Meghan Markle shared her thoughts on Ketanji Brown Jackson's historic Supreme Court nomination.

Meghan Markle Praised Ketanji Brown Jackson's Historic Supreme Court Nomination

“Judge Jackson’s nomination has opened new ground for women’s representation.”

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Meghan Markle is proud to see Judge Ketanji Brown Jackson nominated to the Supreme Court. The Duchess of Sussex shared her thoughts with Anita Hill about Brown becoming the first Black woman nominated to the nation’s highest court. Markle’s comments were made public on Feb. 28 in an op-ed Hill wrote for URL Media. What they both had to say was so moving.

“The civil rights history of tomorrow is being written today,” Markle said. “Judge Jackson’s nomination has opened new ground for women’s representation at the highest level of a judicial system that for too long has tilted against the very community she hails from.”

Hill’s op-ed and Markle’s comments come just days after President Biden nominated Jackson to the Supreme Court on Feb. 25. A month earlier, Justice Stephen Breyer announced he’ll retire in June following nearly three decades of service. According to AP, Jackson was once a clerk for Breyer.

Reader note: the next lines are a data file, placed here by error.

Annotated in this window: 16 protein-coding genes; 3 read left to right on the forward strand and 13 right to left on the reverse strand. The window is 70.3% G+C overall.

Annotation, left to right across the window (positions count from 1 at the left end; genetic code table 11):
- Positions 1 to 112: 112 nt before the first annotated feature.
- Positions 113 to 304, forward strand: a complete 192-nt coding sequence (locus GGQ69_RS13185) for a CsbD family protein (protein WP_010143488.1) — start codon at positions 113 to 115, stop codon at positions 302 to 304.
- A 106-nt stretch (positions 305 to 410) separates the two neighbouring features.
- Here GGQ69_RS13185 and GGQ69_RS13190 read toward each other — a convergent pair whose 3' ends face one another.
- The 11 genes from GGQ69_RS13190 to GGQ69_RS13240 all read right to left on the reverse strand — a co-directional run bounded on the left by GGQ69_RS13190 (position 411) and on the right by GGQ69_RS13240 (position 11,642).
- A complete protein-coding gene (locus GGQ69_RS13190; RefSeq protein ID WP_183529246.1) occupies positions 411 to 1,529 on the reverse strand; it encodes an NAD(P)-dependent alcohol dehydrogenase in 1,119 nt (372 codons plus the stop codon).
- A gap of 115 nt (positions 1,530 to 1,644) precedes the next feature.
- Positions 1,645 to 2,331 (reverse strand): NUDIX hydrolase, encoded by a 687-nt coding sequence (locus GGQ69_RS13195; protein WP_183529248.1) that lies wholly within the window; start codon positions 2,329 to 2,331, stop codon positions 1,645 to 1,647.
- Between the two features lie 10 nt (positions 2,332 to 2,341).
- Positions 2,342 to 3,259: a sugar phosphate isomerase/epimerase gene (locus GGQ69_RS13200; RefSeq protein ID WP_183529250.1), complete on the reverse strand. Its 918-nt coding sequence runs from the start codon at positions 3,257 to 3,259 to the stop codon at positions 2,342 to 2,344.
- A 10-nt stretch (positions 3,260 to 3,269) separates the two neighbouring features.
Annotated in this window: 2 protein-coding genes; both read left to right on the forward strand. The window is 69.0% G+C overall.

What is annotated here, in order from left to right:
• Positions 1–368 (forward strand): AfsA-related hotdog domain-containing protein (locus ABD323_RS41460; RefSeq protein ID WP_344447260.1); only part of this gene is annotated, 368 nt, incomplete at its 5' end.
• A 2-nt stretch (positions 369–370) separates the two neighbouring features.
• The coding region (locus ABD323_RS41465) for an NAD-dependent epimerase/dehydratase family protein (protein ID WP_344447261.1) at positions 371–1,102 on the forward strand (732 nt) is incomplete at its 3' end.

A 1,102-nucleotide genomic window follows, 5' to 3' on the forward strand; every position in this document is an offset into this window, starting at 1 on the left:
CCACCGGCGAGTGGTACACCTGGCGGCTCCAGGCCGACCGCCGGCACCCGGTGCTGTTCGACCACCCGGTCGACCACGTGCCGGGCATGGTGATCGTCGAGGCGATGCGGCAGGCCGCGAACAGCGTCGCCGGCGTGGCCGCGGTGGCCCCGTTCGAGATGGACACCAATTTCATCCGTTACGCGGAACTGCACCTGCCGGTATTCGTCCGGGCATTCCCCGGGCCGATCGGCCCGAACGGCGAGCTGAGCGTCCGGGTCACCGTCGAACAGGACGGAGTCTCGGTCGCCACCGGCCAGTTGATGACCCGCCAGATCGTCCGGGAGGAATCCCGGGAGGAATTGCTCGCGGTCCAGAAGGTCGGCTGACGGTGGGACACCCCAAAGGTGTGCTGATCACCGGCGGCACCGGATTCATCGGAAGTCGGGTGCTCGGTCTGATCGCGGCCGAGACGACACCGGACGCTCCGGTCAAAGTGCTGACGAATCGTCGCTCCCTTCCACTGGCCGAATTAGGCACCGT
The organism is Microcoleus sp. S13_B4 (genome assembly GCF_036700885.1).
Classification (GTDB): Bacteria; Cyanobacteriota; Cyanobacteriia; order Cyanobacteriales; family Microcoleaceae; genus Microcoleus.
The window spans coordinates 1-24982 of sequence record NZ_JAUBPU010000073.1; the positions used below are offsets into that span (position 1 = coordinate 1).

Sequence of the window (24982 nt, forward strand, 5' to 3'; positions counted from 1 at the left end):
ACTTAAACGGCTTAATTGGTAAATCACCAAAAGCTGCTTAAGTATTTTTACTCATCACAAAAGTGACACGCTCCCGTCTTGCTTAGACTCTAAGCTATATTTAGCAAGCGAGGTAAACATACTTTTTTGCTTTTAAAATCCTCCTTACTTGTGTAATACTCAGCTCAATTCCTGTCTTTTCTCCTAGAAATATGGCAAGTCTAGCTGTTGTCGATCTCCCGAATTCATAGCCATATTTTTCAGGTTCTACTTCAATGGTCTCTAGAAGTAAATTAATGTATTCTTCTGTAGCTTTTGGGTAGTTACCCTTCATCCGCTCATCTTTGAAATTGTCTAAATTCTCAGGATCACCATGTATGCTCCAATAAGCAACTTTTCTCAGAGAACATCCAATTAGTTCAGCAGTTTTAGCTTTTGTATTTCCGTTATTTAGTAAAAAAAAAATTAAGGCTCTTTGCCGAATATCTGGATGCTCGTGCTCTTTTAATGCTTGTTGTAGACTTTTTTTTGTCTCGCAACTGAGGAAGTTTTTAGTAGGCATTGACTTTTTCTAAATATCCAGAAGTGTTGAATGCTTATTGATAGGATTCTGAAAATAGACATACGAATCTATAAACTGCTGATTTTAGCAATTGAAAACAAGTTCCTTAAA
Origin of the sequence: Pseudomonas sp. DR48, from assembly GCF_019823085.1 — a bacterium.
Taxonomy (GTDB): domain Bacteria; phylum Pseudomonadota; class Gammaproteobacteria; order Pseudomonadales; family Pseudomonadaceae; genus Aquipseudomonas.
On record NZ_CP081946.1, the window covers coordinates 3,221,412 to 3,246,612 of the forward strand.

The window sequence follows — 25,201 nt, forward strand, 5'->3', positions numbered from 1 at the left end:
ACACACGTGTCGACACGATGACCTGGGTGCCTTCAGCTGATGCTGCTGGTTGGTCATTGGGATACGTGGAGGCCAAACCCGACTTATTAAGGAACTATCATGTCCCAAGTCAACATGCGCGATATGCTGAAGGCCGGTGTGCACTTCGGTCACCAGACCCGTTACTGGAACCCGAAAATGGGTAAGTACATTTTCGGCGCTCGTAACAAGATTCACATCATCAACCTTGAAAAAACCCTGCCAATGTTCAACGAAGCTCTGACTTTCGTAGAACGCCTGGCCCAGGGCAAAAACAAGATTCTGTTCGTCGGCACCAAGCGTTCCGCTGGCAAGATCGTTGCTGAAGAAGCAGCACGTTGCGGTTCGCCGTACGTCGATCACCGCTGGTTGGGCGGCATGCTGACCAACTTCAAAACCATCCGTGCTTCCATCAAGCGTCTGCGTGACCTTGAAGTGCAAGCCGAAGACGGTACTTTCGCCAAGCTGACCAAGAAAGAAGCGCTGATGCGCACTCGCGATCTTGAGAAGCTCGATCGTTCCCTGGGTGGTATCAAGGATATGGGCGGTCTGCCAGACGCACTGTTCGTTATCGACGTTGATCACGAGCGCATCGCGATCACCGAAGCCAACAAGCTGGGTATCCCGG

A White House statement announcing Jackson’s nomination last week noted Biden sought a nominee with wisdom, an unimpeachable character and a view of the Constitution “as an enduring charter of liberty,” among other qualifications.

“For the millions of young women who will rightfully find inspiration from this moment, let’s remind ourselves that Black achievement is something that exists not just today or yesterday, and not just in moments of celebration, but as a fabric woven into the entire chronicle of the American story,” Markle also told Hill.

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Hill celebrated Jackson’s nomination in her op-ed by also highlighting the importance of diversity in the Supreme Court. "A Black woman on the Court, as with all diversity, has potential to expand the judicial imagination to include new ways of thinking about fairness and justice as delivered through the law," Hill wrote. She noted that she believed in a court that “reflects America” and “can respond to calls from populations marginalized because of their identities."

“[I] felt grateful to have witnessed another glass ceiling that was shattered in my lifetime,” Hill wrote.

If confirmed, Jackson would be the first Black woman to sit on the court in its 232-year history.